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2010 Pacific Islands GIS/RS Conference opens

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Close to 200 participants were told by SOPAC’s Director, Dr. Russell Howorth, that the development of Geographic Information Systems (GIS) and Remote Sensing will continue to be a major part of the SOPAC technical support service work programme.

SOPAC provides assistance to 21 island countries in the Pacific region through applied geoscience and technology.

Dr. Howorth was speaking at the 2010 Pacific Islands Geographic Information System (GIS) and Remote Sensing (RS) Conference being currently being held in Suva, Fiji.

In his comments, Dr. Howorth referred to a new regional arrangement in which SOPAC the commission will become SOPAC the division of SPC from the 1st of January 2011.

But he assured those in attendance that “the SOPAC work programme and in particular for the GIS and Remote Sensing Technical Support Services, it will be business as usual and if at all possible, it will get better with improved service delivery to the region.”   

Dr. Howorth said that, in fact, the GIS and Remote Sensing has been a critical part of the SOPAC work programme for nearly the past two decades, Ground Information Systems (GIS) is the use of satellite technology to map details in specific areas on earth that can help in planning, security, and evaluation.

Remote sensing is any technology that can be used to create maps without having to physically touch the territory being described.  These remote sensing technologies are often deployed from a plane or satellite.

Dr. Howorth provided a brief history of the development of GIS and Remote Sensor, highlighting its growth in the region and brought particular attention to Philipp Mueller, the then Director of SOPAC from l992 to 1998.

He said that Mr. Mueller in l994 prophetically observed that “geographic information systems (GIS) and Remote Sensing have become essential technologies that the SOPAC Secretariat is rapidly adopting. Though these development efforts show little immediate return, they will have tremendous benefits in the future.”

It was the year that SOPAC was given the regional coordination responsibility for GIS and Remote Sensing.
Speaking of the future, Dr. Howorth said that in the merger between SOPAC and SPC that GIs and Remote Sensing applications will grow through this process.

“This is because SPC has more member countries than SOPAC and within SPC, GIS and Remote Sensing applications will grow and will result in stimulating applications in the Pacific island countries. GIS and Remote Sensing applications for vegetation mapping and demography are good examples of this process.”

The conference will end on Friday, November 26

Last Updated on Tuesday, 03 May 2011 17:00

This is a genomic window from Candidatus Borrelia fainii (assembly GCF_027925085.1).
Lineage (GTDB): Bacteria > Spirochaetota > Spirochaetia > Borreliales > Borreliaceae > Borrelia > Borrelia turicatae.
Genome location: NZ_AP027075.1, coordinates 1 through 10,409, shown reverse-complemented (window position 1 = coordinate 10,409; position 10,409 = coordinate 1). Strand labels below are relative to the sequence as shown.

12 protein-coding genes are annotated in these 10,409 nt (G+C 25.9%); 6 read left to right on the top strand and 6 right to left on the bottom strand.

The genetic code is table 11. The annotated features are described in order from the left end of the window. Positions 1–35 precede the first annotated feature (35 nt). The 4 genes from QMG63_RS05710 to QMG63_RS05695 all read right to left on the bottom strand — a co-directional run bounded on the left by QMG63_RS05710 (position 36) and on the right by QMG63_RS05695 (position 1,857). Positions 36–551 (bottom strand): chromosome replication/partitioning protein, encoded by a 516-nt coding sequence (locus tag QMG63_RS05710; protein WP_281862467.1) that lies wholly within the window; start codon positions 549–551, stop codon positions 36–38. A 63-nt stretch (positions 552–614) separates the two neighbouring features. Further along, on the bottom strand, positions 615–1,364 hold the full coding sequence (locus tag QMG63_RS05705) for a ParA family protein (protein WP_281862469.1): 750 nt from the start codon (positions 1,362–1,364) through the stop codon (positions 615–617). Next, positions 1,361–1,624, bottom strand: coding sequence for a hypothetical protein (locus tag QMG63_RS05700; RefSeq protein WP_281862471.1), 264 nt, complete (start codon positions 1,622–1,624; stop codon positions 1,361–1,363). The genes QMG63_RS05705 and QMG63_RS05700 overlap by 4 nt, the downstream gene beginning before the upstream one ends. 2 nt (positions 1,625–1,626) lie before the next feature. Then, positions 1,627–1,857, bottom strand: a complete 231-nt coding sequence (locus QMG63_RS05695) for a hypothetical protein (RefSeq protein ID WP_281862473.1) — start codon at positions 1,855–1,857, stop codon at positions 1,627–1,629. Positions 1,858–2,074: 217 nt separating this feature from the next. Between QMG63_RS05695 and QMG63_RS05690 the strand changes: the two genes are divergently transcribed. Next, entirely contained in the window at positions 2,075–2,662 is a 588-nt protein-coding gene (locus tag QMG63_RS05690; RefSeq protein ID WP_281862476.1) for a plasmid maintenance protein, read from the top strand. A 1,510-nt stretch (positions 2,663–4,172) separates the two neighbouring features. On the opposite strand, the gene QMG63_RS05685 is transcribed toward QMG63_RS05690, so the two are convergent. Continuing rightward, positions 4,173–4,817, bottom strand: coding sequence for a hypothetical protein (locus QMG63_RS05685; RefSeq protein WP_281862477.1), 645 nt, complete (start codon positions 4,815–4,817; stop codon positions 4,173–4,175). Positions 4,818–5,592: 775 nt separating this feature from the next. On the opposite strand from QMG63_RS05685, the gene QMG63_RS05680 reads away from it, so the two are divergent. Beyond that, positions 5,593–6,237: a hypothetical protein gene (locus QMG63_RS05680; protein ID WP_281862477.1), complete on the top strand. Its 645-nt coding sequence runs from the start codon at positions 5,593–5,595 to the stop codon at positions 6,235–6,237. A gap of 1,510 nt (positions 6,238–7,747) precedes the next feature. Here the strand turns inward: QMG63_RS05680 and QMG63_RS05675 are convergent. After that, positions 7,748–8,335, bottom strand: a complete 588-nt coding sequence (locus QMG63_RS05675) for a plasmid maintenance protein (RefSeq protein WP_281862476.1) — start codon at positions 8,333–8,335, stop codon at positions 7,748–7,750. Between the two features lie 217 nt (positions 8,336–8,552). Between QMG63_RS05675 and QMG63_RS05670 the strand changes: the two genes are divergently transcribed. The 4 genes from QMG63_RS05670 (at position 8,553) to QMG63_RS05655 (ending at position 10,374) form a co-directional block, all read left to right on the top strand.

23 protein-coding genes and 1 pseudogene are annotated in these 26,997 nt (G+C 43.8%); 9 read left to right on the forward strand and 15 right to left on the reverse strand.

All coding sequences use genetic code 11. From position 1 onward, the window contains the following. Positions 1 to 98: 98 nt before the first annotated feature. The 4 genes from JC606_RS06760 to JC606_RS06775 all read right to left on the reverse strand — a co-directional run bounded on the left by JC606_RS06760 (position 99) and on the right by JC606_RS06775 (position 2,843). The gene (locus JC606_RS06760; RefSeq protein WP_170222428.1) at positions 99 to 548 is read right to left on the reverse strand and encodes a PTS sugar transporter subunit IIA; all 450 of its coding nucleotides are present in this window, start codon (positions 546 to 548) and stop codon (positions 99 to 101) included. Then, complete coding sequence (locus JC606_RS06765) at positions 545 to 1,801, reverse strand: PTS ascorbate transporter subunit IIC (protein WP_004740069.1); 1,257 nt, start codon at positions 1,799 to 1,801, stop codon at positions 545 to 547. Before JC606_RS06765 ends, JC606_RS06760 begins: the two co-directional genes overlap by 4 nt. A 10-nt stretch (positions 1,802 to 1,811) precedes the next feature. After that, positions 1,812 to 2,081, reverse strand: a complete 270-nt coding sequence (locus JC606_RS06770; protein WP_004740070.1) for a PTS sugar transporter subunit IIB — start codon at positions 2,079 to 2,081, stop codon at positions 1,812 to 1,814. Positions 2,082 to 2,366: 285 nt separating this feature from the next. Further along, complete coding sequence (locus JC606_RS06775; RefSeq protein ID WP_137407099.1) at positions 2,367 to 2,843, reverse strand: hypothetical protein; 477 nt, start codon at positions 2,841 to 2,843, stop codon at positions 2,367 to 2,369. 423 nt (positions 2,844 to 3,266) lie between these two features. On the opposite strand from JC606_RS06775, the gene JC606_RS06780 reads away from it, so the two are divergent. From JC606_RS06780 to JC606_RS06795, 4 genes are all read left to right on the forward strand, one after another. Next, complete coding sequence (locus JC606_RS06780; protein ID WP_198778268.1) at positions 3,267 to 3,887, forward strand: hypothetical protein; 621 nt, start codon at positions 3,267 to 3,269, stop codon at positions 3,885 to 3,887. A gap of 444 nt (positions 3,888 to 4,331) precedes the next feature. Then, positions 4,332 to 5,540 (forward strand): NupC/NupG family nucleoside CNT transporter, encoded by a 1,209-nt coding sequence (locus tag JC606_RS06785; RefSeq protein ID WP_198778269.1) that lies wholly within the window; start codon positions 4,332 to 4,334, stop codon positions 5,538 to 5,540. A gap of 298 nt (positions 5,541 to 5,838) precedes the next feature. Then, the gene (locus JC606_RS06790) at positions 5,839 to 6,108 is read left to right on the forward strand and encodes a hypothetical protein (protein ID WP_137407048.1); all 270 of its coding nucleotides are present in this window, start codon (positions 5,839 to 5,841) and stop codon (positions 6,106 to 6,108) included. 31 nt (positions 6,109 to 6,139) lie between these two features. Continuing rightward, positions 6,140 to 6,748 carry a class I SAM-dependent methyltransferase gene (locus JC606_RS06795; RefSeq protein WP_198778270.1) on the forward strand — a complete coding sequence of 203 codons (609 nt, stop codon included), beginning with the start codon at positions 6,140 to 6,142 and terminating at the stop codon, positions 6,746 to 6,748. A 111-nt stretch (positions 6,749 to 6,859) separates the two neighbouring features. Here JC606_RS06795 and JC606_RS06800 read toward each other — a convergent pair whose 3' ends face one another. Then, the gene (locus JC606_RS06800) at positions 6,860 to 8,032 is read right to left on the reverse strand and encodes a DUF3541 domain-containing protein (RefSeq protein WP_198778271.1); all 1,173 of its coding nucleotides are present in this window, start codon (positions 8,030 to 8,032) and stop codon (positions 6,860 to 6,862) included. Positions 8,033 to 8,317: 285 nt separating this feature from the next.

Monday 17 June 2013, Secretariat of the Pacific Community (SPC) –  The Secretariat of the Pacific Community (SPC), with Geoscience Australia, has developed a computer model to help the Government of Tonga see what the impact of a tsunami would be on Tongatapu. Part of an AusAID funded project, the model makes use of high resolution data, the collection of which was made possible by Australia, the European Union, and the New Zealand Ocean Sciences Grant.

The new Tsunami Inundation Model shows that an 8.7 magnitude earthquake in the Tonga Trench would create a wave that would hit the eastern coast of Tongatapu within ten to twenty minutes, inundating most of Nuku’alofa.  Leveni ‘Aho, Director of Tonga’s National Disaster Management Office, says the new computer model has enabled the Government of Tonga to consider how the public would need to respond in a range of possible scenarios.

‘Nuku’alofa has, perhaps, the biggest urban population in the Pacific living in a very low-lying area. We can talk about Japan’s earthquakes but if we can present something that shows what is going to happen to us here at home, the message is much more effective.  For us, it’s an excellent opportunity to help communities to be aware of what could possibly come and what they will need to do if a significant event occurs,’ he says.

After the model was presented to the cabinet and the National Emergency Management Committee, the Hon. Prime Minister Lord Tuʻivakanō indicated that the government would need support to construct access ways to some parts of Nuku’alofa so that the local community can quickly get to safe areas.

Mr ‘Aho says the model is also helping the Government of Tonga to design emergency response measures and improve long-term urban planning for Nuku’alofa and its surrounding villages.‘The tsunami computer model given by SPC has provided the government with a wonderful tool to help us really understand the risks of different scenarios and to prepare in the best ways we can,’ he says.

Mosese Sikivou, Deputy Director of SPC’s Disaster Reduction Programme, says this project is part of SPC’s assistance to Tonga in connection with its Joint National Action Plan for Climate Change Adaptation and Disaster Risk Management, approved by Cabinet in July 2010. The work to develop the model is part of an integrated approach that SPC and other partners are taking right across the Pacific to try and maximise scarce resources and minimise duplication of effort and potential conflict in policy development.